Losing Our Religion
Photos by Bruce Peterson
We live in a townhouse in Cambridge, across the street from a Greek Orthodox church. This past spring, just as I was about to go to bed, I heard a strange noise outside my window—the sound of hundreds of shuffling feet. “Mom!” my nine-year-old son called to me. “Come look.”
It was a church procession. We stood at the window and watched as members of the congregation—elderly, middle-aged, twentysomethings, tweens, young children—walked solemnly down the street, which was closed off to accommodate their passage toward the church. A priest in a long robe led them, followed by several men carrying an ornately decorated kind of chariot. The procession stopped directly in front of our house. Little boys pulled at too-tight ties, girls swayed in holiday skirts, husbands and wives pressed close to each other.
“What are they doing?” my son asked.
“It’s some kind of ritual,” I said, dimly realizing it must be their Good Friday.
“Why don’t we do that?”
“Because we’re not Greek Orthodox.”
“What are we?”
I thought of the candy and plastic trinkets I buy for him and his two sisters for Easter every year, of the baskets I place in their rooms as they sleep—and I realized that these things, along with my strained attempts at an indoor Easter-egg hunt in the afternoon (we don’t have a yard), are all that my children know about what is arguably the most sacred holiday in all of Christianity, the religion in which I was raised.
Outside our window, the priest read a long passage aloud, and the crowd sang something in response. After a few more prayers, the congregation made its way down the block and into the church.
Turning from the window, my son repeated his question: “So, what are we?”
I looked at him and felt my face flush.
Like most upper-middle-class parents, my husband and I have worked out a strategy for every aspect of our children’s lives, from cord-blood banking and on-demand breastfeeding to extracurricular math classes and strict limits on screen time. Religion is the big exception. It’s something he (raised Jewish) and I (raised Protestant) keep meaning to address, yet year after year we manage to avoid it. Most days I can shrug this off. Who has the time? I think. And does it even matter? But as ambivalent as I am about organized religion, I recognize there is something to it. Participation in a religious community has been correlated with everything from self-esteem and overall hopefulness to the avoidance of substance abuse and teen pregnancy. So I worry: Am I depriving my children of an experience that will help shape their identities in a positive way and anchor them throughout their lives?
It turns out my husband and I are not alone. People like us even have a name. When national surveys ask, “With which religion are you affiliated?” and then list several possible answers, we’re the ones who check the box that reads, “None of the above.” Because of that, sociologists call us Nones. We Nones are atheists, agnostics, unchurched believers, “spiritual” types, lapsed Jews and Catholics, and people who just don’t care. Religiosity often has a natural kind of life cycle, in which people move away from religion in their teens and twenties, and then come back around when they marry and have kids. That’s not our story. We Nones move away but never come back.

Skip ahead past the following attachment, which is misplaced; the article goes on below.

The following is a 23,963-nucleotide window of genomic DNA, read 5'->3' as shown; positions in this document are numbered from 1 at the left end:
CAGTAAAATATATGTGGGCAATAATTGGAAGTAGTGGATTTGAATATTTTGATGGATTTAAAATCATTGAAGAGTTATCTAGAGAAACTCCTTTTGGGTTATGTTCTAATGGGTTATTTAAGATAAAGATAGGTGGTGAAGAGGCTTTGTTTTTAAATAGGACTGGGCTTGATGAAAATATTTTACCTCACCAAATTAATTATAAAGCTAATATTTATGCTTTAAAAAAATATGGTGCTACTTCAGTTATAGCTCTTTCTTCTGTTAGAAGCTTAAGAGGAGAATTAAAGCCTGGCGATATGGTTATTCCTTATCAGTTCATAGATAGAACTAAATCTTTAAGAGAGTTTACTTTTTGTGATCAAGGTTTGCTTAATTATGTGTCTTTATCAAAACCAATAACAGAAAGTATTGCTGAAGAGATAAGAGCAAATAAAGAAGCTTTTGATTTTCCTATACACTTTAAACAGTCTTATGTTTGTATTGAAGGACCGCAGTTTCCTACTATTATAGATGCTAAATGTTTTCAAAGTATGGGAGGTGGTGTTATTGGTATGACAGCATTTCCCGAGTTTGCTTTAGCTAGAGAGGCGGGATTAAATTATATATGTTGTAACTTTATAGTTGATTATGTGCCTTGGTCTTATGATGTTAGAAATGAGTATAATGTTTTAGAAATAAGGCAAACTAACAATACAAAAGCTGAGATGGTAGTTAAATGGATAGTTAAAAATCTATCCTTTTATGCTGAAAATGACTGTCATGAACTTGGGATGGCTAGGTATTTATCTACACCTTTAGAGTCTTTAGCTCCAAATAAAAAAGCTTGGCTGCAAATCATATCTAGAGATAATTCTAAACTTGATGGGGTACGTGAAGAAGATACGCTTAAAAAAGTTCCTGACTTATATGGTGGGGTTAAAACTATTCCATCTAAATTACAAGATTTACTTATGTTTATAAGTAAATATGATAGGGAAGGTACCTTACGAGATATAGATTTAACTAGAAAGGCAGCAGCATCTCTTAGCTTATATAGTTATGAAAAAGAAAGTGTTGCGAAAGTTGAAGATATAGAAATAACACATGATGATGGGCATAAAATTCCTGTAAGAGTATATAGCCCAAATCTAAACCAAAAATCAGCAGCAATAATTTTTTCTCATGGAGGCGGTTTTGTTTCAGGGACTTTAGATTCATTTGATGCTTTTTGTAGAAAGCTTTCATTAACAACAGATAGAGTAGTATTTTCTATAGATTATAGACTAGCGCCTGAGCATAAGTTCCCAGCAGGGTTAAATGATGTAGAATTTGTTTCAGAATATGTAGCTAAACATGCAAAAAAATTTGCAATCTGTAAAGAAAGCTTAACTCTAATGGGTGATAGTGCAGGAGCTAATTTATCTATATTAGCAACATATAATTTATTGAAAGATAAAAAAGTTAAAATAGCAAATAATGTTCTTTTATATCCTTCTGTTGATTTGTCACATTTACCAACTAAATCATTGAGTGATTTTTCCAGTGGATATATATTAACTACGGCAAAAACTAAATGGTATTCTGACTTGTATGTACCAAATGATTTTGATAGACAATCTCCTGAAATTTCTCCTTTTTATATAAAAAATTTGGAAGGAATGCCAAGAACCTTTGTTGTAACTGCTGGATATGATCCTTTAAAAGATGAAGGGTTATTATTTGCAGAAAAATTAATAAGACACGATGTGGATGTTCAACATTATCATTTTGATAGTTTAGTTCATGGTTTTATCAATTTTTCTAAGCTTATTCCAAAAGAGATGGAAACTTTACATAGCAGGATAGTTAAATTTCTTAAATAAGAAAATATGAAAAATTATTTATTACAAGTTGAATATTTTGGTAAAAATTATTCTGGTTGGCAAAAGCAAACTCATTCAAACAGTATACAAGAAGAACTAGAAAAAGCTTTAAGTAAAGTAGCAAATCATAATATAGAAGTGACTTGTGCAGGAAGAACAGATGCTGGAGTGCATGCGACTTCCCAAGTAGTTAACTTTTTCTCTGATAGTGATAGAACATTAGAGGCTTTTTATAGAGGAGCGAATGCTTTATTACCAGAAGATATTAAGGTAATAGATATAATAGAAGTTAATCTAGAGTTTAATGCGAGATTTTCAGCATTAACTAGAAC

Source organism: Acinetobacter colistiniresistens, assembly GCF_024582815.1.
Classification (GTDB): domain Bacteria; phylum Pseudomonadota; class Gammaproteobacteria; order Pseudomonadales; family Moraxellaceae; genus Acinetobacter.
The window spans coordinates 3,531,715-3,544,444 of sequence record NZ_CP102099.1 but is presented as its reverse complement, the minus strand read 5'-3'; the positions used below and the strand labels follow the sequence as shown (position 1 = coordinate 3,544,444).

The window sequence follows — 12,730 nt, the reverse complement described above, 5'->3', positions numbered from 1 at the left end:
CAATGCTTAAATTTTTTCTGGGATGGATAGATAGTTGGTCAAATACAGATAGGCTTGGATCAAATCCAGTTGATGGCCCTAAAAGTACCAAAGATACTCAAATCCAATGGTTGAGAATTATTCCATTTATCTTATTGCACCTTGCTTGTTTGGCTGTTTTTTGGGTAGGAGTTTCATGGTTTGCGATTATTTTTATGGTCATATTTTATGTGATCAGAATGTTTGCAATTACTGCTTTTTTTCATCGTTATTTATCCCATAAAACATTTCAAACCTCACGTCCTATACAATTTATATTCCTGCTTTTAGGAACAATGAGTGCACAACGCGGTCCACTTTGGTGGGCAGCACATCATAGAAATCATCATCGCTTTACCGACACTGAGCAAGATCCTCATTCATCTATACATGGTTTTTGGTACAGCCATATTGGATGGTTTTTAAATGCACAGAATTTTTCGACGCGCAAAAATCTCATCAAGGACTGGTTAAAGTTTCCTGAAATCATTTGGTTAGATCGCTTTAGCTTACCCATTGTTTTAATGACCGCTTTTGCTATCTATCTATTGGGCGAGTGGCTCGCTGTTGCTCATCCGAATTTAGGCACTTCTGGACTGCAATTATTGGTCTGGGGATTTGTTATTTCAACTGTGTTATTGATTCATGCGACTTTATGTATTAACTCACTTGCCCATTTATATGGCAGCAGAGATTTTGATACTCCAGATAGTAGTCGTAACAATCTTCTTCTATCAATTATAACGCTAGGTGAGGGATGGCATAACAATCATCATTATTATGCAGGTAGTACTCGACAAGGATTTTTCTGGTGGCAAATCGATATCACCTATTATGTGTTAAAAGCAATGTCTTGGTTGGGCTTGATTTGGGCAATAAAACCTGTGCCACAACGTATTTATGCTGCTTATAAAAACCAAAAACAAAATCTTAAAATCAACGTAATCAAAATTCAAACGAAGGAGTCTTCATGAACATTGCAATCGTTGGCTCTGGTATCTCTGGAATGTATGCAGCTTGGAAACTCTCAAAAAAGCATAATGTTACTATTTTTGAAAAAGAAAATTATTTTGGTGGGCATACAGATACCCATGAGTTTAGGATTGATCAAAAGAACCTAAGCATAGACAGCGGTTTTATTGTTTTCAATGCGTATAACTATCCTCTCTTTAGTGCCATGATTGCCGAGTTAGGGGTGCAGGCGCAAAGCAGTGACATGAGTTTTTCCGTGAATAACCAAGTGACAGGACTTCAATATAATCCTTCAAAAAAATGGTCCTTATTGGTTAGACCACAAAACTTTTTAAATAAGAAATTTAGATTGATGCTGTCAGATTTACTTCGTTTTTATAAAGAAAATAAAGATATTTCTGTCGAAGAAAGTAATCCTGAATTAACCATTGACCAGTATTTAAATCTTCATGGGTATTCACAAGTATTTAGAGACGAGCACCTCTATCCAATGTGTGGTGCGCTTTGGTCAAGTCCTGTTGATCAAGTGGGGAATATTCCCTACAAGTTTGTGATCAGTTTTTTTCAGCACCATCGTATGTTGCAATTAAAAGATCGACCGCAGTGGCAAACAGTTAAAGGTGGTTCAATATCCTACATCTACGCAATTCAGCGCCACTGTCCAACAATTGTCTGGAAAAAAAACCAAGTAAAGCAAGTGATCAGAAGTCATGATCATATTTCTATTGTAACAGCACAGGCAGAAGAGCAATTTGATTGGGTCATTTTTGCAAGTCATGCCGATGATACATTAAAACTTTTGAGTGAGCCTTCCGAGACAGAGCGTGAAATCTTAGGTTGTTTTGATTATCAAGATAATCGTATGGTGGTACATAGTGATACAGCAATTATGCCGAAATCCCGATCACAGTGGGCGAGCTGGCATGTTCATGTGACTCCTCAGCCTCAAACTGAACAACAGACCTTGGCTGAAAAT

And our numbers are growing. Twenty percent of American adults now say that they believe in nothing in particular. Forty-six million adults identify themselves as religiously unaffiliated, and 88 percent of them say they have no interest in joining a religious institution. This is a seismic cultural shift with the potential to profoundly reshape our society—not to mention our families.
To find out more about None parents like me, I called Christel Manning, a professor of religious studies at Sacred Heart University, in Fairfield, Connecticut. Confused about how to raise her own young daughter, Manning set out to study secular parents around the U.S. and was surprised to find that the Nones are a more diverse group than you might think. “At one end of the spectrum,” she told me, “are individuals who claim to be atheists and say, ‘I don’t believe in anything.’ And then there are individuals you might call seeker types, who say, ‘I’m not religious, but I’m spiritual. I believe in a higher power and I do yoga.’”
Manning said the third category, unchurched believers, have traditional religious views but don’t like religious organization. She told me that Nones raised Catholic or Jewish often feel a need to preserve their family heritage even if they don’t buy the theology or like the traditional practices. That’s what happened to my friend Genevieve, who grew up attending a Catholic church (which has since been turned into condos) near her house in Cambridge. As a child she shared a special bond with her grandmother, one that involved food and church. “She taught me that religion was just part of our lives,” Genevieve said one morning after we’d dropped our kids off at school. “If I was going through a hard time, she’d take me to the church in the North End, say a novena, and then we would go have something to eat. It was so nice.”